The New York Times today has a great write-up on the current state of play in the US in regards to TV viewership. It notes:

  • Broadcast audiences continue to fall as viewers shift their consumption to streaming services like Netflix, Hulu, and Amazon. Under 50 viewers have fallen 10% this season alone.
  • Reboots aren’t a sure thing. NYT cites Murphy Brown, currently ranking 43rd among entertainment programs, drawing roughly the same number of viewers as new Fox comedy The Cool Kids, a Friday night comedy on Fox about retirees. I note that this is a good comparison as each are approximately at the same level of unwatchable.
  • Magnum PI is also performing at a similar level to Murphy Brown, while Will & Grace has lost close to half the audience it saw upon its return.
  • Jimmy Fallon has lost 28% of his audience since he tousled Trump’s hair.
  • Dick Wolf is making out like a bandit in the current TV market. His Chicago series of shows continue to perform well, along with Law & Order: SVU. The success of The FBI (6th most viewed drama on the air) may quickly lead to its own spin-off.
  • Reality TV is sinking. Dancing With The Stars is down 31%, Shark Tank is down 33%.
  • Medical dramas are quietly among the best performing dramas on the air right now, meaning you can expect more of them in the next season. Really, how long is it until there’s an ER reboot?

Yesterday saw the news break that Ricky Jay had died at age 72. I’m a big fan of David Mamet’s movies, which always had a role in there for Ricky Jay, though I first noticed him properly in PT Anderson’s Boogie Nights and Magnolia. His screen career wasn’t just limited to the big screen, with Jay appearing as a regular on Deadwood (I believe he’s also a credited writer for the show), The X-Files, The Unit, and countless other shows. The part of his career that I am far less familiar with was as a magician. He was considered among the very best. A 1996 show, Ricky Jay and His 52 Magicians aired as a HBO special and is available to watch via YouTube.

25% to 45% of users report some form of motion sickness while using VR. It is a huge road block to stopping the mainstream adoption of virtual reality. Could this device solve the problem?

If, like me, you spend the right amount of time each day contemplating which episodes of Married With Children were the most essential, TV Line has you covered.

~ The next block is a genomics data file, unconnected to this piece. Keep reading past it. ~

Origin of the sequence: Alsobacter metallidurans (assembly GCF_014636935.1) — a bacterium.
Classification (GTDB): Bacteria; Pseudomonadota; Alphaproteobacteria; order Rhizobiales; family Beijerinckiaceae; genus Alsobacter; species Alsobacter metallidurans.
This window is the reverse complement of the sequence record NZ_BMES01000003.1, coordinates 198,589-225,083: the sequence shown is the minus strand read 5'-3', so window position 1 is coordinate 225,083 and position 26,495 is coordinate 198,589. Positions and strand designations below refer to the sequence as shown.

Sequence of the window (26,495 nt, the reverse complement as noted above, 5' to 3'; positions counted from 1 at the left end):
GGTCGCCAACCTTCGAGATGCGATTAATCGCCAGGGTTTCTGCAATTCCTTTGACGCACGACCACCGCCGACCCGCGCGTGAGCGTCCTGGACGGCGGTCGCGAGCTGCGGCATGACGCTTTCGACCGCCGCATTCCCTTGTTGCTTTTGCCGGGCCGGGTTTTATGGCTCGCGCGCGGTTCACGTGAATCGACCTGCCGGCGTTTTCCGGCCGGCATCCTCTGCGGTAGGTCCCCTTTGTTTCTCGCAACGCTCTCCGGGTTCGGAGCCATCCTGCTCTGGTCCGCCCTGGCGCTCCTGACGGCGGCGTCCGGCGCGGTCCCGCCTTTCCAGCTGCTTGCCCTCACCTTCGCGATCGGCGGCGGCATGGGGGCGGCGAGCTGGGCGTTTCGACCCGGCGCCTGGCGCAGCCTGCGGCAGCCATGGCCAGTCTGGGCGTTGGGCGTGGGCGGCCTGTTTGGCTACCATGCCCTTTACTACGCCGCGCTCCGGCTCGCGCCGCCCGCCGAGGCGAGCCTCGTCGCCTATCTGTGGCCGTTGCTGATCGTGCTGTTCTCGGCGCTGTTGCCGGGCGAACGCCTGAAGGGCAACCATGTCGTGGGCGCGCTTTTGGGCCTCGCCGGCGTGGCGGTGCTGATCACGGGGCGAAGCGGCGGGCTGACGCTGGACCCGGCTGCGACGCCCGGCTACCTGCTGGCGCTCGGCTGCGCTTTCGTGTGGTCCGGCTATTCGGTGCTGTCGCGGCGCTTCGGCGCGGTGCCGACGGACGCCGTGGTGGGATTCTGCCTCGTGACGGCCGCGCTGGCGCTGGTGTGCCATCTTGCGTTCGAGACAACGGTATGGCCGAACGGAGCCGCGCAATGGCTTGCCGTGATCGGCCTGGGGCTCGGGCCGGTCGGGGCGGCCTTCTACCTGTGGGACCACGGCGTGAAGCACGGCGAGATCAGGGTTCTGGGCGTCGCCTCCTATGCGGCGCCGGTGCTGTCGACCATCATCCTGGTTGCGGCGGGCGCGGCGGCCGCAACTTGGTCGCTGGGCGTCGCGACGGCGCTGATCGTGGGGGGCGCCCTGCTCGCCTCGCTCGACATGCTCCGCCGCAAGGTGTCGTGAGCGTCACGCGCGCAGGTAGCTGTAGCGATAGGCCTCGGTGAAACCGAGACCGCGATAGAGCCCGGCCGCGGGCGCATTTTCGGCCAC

We’re all friends here, right? I’m going to be absolutely honest - I have never understood the appeal of Mystery Science 3000. I like the idea of puppets talking about bad movies, but the show has never clicked for me.

Noel Murray has this piece about how the show changed pop culture forever.

If MST3K has ever had an overarching theme, it’s this: Everything is artificial. If you look closely enough at any monster costume, literal or figurative, you can always spot the zipper.

It’s hard to overstate what a revelation this was back when the show became a basic cable staple, in the mid-Nineties. Critics point to the post-Sopranos 2000s as the medium’s second “golden age,” but the decade prior was in many ways more fun for couch potatoes. New channels were popping up seemingly every month, filled with “sure, what the hell” programming, seemingly pitched to audiences of hundreds. It was a rare pleasure to trudge across that wild west TV frontier and land on Mystery Science Theater: a warm-hearted, fiendishly smart two hours of arcane pop culture references and vintage drive-in cheese, designed to get viewers to appreciate the sublime ludicrousness of life and art.

Fans of Doctor Who watching it weekly via Amazon got a surprise this week. Instead of airing the episode ‘Kerblam’, Amazon Prime Video apparently skipped ahead to “The Witchfinders,” an episode set to air this past Sunday.

Meanwhile, RadioTimes has 11 questions following The Witchfinders.

And apparently Alan Cumming was approached to play Doctor Who, but turned down the role because he didn’t fancy living in Cardiff during production.

And finally…

I’m yet to see the season (series?) finale of The Romanoffs, but Todd VanDerWerff has some thoughts on the overall intent of the series:

Weiner is so clearly trying to use The Romanoffs to say something — about modern decadence, about inequality, about what it means to cling desperately to an identity you might not have any claim to, and maybe even about whiteness. It's certainly compelling enough that, watching the first season, I couldn’t help but try to figure it out — even as I realized that the show is, on most levels, a little undercooked.